Are you a desperate dater? 7 signs to look out for



Desperation isn’t sexy. You’ve probably recognised it in some of the people you’ve dated, and you may have been guilty of it yourself before. When you’re under stress – whether it’s your first date in ages, or that you just really like this person – the over-wide grin and the ‘like me!’ tone can come all too easily.

But how do you know whether you’re just showing your interest, or you’re being that desperate figure? Here are seven signs – are you guilty of any of these?

Desperation means…always being available
You have a great time, but your date doesn’t call as soon as you’d like. You start to wonder if they like you, if they felt the same as you did about the date. Then suddenly, at 8pm a couple of days later they’re on the phone. ‘Hey, fancy some dinner tonight?’ The desperate dater in you says, ‘Yes! I’d love to! I can be out the house in 20 minutes!’

But, what does this really say about you? You could rationalise it by saying that you’re an adult, and that game playing just isn’t your thing. But at the same time, at the start of a relationship, your behaviour tells the other person how you like to be treated – and in this situation you’re telling them that you can be picked up and dropped at any time.

If your instant reaction is to say yes, bite your tongue and have the confidence instead to say, ‘I’d love to but I’m busy tonight, let’s do something at the weekend.’ If they’re interested they’ll be happy with your response, if not, they’re really not worth it.

Desperation means…clinging on for dear life
Human nature means that the more we fear losing something, the more we cling onto it, and dating is no exception. The desperate dater will fall into the mindset of thinking that they need to focus all their attention on one person, lest they slip through their fingers. They fear they’ll never find anyone else as good.

The desperate dater calls and texts constantly, and asks prying questions: ‘What were you up to last night? Why didn’t you answer my call? Who’s that woman on your Facebook profile?’ Rationally, we know the opposite is true – the tighter you cling onto someone, the more likely they are to pull away. Give the other person space to breathe and they’ll be naturally drawn to you.

Desperation means…needing constant status updates
Do you find yourself wanting to know if you’re dating, or serious, or boyfriend and girlfriend yet? The desperate dater needs to put a label on everything because it makes them feel more assured about their relationship. We liken it to a small child on a 2-hour car journey, constantly asking ‘Are we there yet?’ At best it’s annoying; at worst it pushes the other person away. Also, the other person may feel obliged to give an answer, which will just create a false sense of security before they eventually jump ship.

Desperation means…fishing for compliments
Desperate daters need to know they’re loved and constantly fish for compliments. A common tactic is self-deprecation, such as saying something like ‘I hate the way my hair looks’. At which point the other person has so say ‘No! It looks amazing!’

Their need for approval can come in many forms though, and it is simply exhausting for the other person. It’s possible that enough reassurance will make the desperate dater more confident and the compliment fishing will tail off – but not many people will take that chance.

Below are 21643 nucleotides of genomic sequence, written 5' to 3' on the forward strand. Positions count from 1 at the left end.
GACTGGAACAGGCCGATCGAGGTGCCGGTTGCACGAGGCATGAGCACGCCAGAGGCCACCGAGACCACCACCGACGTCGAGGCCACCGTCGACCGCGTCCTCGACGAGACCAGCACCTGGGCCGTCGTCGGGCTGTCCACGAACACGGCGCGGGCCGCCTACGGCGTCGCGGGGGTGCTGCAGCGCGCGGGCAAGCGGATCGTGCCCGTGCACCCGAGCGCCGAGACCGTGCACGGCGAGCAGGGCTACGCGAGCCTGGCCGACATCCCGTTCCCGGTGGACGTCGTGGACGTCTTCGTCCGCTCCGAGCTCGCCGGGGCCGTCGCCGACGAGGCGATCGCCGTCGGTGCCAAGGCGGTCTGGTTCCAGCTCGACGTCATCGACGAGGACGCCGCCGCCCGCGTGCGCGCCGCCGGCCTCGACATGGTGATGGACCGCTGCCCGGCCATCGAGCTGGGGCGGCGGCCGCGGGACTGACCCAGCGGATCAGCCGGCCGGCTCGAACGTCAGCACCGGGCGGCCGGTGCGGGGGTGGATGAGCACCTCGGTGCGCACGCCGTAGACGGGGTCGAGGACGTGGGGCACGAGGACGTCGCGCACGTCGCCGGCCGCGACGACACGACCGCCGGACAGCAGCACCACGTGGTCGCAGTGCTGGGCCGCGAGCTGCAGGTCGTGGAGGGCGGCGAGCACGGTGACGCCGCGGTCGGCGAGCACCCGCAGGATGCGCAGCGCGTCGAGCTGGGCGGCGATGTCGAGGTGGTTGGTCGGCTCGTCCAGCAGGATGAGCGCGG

Desperation means…forgetting friends
Who needs friends when you’ve got a loving partner? After all, if your relationship ends, you’ll be able to pick up with them where you left off, surely? Wrong. Putting effort into a relationship is one thing; putting your life on hold for it is another. In fact, it’s a bit weird. For starters, no one wants to feel like someone else’s happiness rests entirely on their shoulders.

Desperation means…lowering your standards
There is a difference between being realistic and lowering your standards so much that you’ll date anyone who’ll have you. It’s tempting, especially after a dry spell, to convince yourself that the next person you meet is your soul mate – even if they’re an unappreciative, unhygienic slob. The desperate dater forgets all the standards they previously had in place, and believes they can’t get any better than the lowest common denominator.

Desperation means…it’s ok to be treated like rubbish
You’ve become so desperate to be in a relationship that you’ll put up with any behaviour from your partner – sound familiar? If you find yourself excusing your partner’s behaviour to your friends, perhaps things aren’t as rosy as you’ve persuaded yourself. In this case, it’s time to take a long, hard look at things. You know deep down that your happiness is more important than a bad relationship; you just need to act upon it.

Portrait of the non-desperate dater
Taking into account the above, the non-desperate dater:

•    Is sometimes unavailable, as they’re busy with their own life
•    Enjoys space in a relationship
•    Doesn’t need constant reassurance – be it on the state of the relationship, or on their own appearance
•    Keeps friends and family as their priority
•    Maintains good standards for whoever they date
•    Doesn’t take bad treatment in their relationships

This ‘checklist’ might sound like we’re describing someone who’s tougher to date, but the fact is that they are much more likely to enter into happy, healthy relationships. If you’ve found yourself doing any of the things we’ve listed above, maybe it’s time to change your approach.

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